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Blue Dogs


It was a pack of blue dogs that tore down the doors to Pappy Dan’s barn – that I remember. I wasn’t but yay tall back then, what? five foot nothin’. Fifteen, sixteen years old? But I remember it clear as day. I remember it all, even the yellow of the flames that set the whole damned place afire.

Blue Devil Dogs

Billy was wearin’ his overalls that mornin’ – the dark blue ones, almost black. He come runnin in the bedroom hollerin’ som’n ‘bout “Grady, you gotta come! You gotta!” He come runnin’ up to the bed with his hands shakin’ all kinds a crazy like one a them salesmen who just gotta tell you somethin’ about what they’re sellin’, but they ain’t too sure you gonna like it, so they just sit there twiddlin’ their thumbs or scratchin’ their knees or somethin’.

“Come on, then!”

I moaned. “All right, then.” Course I was already transfixed on the smell of Mama’s pancakes from somewhere down in the kitchen. So, I get out a bed and dress myself in som’m I felt presentable enough for pancakes – them old worn out jeans from yesterday’s crop walk and my hat, the one I work in, and I go downstairs.

Mama was down there standin’ at the stove, flippin’ jacks like she never done before in her life. The smoke come from that stove was white as any quick-movin’ cloud you ever seen, and just as quick. Mama had on her white-and-pink farm apron, the only one she ever did like. She wore it like she wore her own hair atop her head.

“Siddown Suga’ Boy; these flapjacks almost done.” Billy come down the steps like a damn elephant just when I get to my seat. Still he sat there all kinds of fidgety, and babblin’ on about this and that.

“Grady, I ain’t lyin’,” he said. “You NEED to get on out there with me. You have got to see these damn things!”

“Billy Dean Gansey!” We both looked up and seen Mama turned starin’ at Billy with her black-tar spatula up in the air and the white smoke of the fryin’ pan still skippin’ on up into nowhere behind her. Cursin’ was considered an O-ffense in Mama’s eyes and he know he was guilty. His eyes were two white saucers when I turned and got a glance of ‘em.

“Sorry mama,” he said. He seemed sincere enough, bowin’ his head. Seemed like it was good enough. Mama always taught us to be polite and respectful. When she turned back around, he lifted his head up and looked at me. He started raisin’ his dark brown eyebrows up at me in funny ways and jerkin’ his head back toward the porch screen door. I wish I was good at secret languages, ‘cause then I sure as hell wouldn’t be sittin’ there lookin’ like I was tryin’ to put together one o’ them puzzles with a lot of pieces.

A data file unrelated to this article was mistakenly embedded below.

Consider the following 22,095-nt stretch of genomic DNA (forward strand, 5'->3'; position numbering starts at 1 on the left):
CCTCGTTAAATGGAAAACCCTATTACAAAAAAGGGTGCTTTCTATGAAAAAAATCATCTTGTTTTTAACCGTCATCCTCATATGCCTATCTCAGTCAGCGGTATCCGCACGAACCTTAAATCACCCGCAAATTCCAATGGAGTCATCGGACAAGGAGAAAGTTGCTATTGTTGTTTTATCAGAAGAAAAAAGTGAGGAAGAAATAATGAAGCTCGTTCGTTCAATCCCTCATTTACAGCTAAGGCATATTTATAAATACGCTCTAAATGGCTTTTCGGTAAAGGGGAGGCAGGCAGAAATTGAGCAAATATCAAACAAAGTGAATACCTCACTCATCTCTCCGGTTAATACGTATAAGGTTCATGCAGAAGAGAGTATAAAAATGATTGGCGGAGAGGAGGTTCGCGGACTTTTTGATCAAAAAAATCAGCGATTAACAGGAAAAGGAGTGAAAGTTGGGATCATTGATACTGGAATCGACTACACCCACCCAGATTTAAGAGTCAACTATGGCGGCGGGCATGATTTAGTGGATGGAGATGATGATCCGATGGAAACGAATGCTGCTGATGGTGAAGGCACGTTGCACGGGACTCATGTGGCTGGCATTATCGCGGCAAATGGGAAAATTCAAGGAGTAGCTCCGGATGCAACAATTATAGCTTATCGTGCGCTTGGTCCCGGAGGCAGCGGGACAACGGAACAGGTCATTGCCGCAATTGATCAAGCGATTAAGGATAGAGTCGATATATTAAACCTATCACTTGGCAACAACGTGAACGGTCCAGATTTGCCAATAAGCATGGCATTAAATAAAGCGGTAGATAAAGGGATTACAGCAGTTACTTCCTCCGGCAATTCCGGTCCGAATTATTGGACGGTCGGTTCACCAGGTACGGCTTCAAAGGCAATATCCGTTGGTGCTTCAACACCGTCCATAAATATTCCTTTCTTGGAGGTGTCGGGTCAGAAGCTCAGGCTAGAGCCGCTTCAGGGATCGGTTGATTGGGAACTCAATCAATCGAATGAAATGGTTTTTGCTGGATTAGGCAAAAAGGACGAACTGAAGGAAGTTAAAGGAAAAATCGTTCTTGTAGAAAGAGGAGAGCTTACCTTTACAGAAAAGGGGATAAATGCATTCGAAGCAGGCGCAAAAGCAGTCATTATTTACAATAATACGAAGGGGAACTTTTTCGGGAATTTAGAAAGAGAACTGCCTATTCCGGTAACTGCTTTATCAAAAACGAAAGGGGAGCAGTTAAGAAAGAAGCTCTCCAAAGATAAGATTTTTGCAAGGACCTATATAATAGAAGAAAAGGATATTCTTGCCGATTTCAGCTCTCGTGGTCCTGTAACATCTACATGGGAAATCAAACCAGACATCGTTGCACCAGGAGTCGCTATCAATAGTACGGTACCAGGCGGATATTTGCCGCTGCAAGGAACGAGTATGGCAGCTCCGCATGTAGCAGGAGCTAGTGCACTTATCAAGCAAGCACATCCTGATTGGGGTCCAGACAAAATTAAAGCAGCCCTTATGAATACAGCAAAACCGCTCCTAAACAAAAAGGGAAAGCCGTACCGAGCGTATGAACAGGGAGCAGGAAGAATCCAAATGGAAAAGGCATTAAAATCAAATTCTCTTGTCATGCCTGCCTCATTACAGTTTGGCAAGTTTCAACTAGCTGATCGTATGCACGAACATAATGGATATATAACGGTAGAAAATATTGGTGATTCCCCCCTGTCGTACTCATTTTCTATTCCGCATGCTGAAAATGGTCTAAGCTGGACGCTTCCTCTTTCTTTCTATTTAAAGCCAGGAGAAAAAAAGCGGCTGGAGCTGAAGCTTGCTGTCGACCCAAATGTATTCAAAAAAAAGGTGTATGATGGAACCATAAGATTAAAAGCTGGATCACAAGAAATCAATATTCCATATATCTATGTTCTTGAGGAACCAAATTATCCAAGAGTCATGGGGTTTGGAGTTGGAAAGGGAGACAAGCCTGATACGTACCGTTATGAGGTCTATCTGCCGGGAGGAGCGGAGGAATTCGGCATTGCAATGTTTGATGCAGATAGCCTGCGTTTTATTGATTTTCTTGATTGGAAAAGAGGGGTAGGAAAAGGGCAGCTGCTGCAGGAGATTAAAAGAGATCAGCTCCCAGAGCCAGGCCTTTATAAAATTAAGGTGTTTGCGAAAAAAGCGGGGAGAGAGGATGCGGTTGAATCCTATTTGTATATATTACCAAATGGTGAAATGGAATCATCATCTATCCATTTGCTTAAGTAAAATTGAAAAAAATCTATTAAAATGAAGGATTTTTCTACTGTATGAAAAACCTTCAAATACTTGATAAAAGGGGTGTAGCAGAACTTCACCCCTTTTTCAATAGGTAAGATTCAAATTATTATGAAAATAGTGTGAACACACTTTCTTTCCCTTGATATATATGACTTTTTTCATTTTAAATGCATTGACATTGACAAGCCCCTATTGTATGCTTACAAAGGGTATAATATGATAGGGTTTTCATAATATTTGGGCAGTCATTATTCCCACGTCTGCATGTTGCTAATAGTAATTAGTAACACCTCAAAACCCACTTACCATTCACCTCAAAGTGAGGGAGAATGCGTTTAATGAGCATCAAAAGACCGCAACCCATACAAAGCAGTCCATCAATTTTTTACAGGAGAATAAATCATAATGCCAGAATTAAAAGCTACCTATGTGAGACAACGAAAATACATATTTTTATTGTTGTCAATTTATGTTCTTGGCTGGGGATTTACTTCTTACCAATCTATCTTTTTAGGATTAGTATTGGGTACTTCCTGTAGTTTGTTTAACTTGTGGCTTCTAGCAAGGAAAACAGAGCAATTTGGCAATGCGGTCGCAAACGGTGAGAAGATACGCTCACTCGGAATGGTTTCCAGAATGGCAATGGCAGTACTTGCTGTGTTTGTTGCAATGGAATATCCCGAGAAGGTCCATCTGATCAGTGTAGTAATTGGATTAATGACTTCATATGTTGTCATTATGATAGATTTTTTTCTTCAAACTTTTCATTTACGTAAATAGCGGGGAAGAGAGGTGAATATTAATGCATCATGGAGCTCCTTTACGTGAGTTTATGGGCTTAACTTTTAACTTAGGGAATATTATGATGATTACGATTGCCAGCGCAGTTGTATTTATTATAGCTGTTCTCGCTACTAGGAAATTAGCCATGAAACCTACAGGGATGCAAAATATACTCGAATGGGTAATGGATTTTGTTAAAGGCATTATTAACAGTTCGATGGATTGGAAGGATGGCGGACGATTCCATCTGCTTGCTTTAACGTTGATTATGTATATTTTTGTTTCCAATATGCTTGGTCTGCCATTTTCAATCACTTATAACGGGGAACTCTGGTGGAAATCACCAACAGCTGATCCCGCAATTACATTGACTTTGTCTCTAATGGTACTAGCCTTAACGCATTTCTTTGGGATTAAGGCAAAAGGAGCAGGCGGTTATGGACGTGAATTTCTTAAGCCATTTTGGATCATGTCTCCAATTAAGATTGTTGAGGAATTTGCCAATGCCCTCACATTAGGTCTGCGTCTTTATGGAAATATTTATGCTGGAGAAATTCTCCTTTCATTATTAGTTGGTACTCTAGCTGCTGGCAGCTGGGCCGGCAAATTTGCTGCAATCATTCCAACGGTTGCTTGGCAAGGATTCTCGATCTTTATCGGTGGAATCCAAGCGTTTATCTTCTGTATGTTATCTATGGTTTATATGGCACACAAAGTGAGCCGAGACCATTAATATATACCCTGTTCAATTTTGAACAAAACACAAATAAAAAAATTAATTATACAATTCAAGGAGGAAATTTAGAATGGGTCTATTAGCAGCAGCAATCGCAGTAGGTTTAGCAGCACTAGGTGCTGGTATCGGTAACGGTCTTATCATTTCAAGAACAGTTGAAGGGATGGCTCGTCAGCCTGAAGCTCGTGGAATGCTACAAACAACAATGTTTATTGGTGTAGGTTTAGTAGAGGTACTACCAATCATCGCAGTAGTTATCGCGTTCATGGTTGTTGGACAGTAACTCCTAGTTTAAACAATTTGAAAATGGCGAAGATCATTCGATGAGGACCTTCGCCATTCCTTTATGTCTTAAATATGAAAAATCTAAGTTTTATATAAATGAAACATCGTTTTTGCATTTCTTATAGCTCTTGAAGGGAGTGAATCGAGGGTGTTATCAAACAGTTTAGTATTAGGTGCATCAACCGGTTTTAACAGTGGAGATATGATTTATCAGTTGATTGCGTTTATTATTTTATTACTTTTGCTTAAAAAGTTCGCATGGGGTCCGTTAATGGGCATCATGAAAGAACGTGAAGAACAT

“Now,” Mama came back to the table. “You boys go on ‘n eat up. It’s another God-given-gift of a day outside. Sun shinin’ ‘n all. Y’all need to be out there soakin’ it up ‘n whatnot.” She dropped a pile of jacks right down in front of us and let two long silver forks fall from her hand and clank on the smooth oak of the kitchen table. Righ next to that she set a hot glass bowl of maple syrup with a big spoon for spreadin’. The table rarely had anything on it that wasn’t supposed to be there. Mama was real good about keepin’ it clean. Said it wasn’t good to live in squalor, unless we wanted to fashion ourselves a house of swine, which I found out was another word for pig, and not a kind of drink grown-ups had a dinner parties.

Breakfast filled me up and I was still thinking ‘bout it as Billy was draggin’ me out through the screen door and haulin’ me across the front drive space to the barn.

“Billy, you remember to keep that barn door locked; you hear me!?” We stopped and turned to see Mama’s stern form full in the open doorway of the porch we had just left. That white and pink apron seemed to be a part of her – a part of her that I still remember. They were hues of the colors that seemed to blur and resonate at the same time, shouting through the air and growing stronger the longer one’s eyes held onto them.

“You ain’t never gonna believe this, Grady. These things ain’t nothin’ that belong to this earth.” We walked up to the rusty red of the barn and he stopped to turn back to me as his hand rested on the door.

“You ready?” He asked.

“Just open the damn things,” I said, waved his hand away and pulled the door open, even against the creaks which told me better.

They were a deep and sick yellow – the eyes of the damn things, and I’ve never known my body to react in the way it did next. I slammed the door shut and yanked on Billy’s overalls. “Run you idiot!”

“Grady, dammit!” Billy yelled, running, I know now, ‘cause I caught him off guard. “I’m supposed to lock the damn –“

And the dogs didn’t wait for him to finish. There was a shotgun blast behind us as they tor from the barn, and I was startled into shock. The rest of it all happened so damn fast, I ain’t even sure I can tell it right.

There were just streaks, lines, of blue, I guess is the best way to say it. Dust and flame is what I remember, and in one half blink of my eyes, my house, my family, my room, went up in a hay bale of fire. There were two streaks of blue blazing straight into the side of my house, the white and green house I had known since, well the house that had been there since my granddaddy, and splinters and chunks of wood exploded from the side as these blue-blazzin’ sons o’ bitches blew right past everything. They were in and out of the house walls leaving nothing but an instant yellow flame.

The barn was next. The place I never shouldda opened. The chicken coop, Daddy’s two Cadillacs, and the John Deere…every bush, every tree in a 100-foot span, all went up.

And the blue devil dogs burned their way out of there, and left me and Billy starin’ behind our open house, and the barn I should have kept closed.

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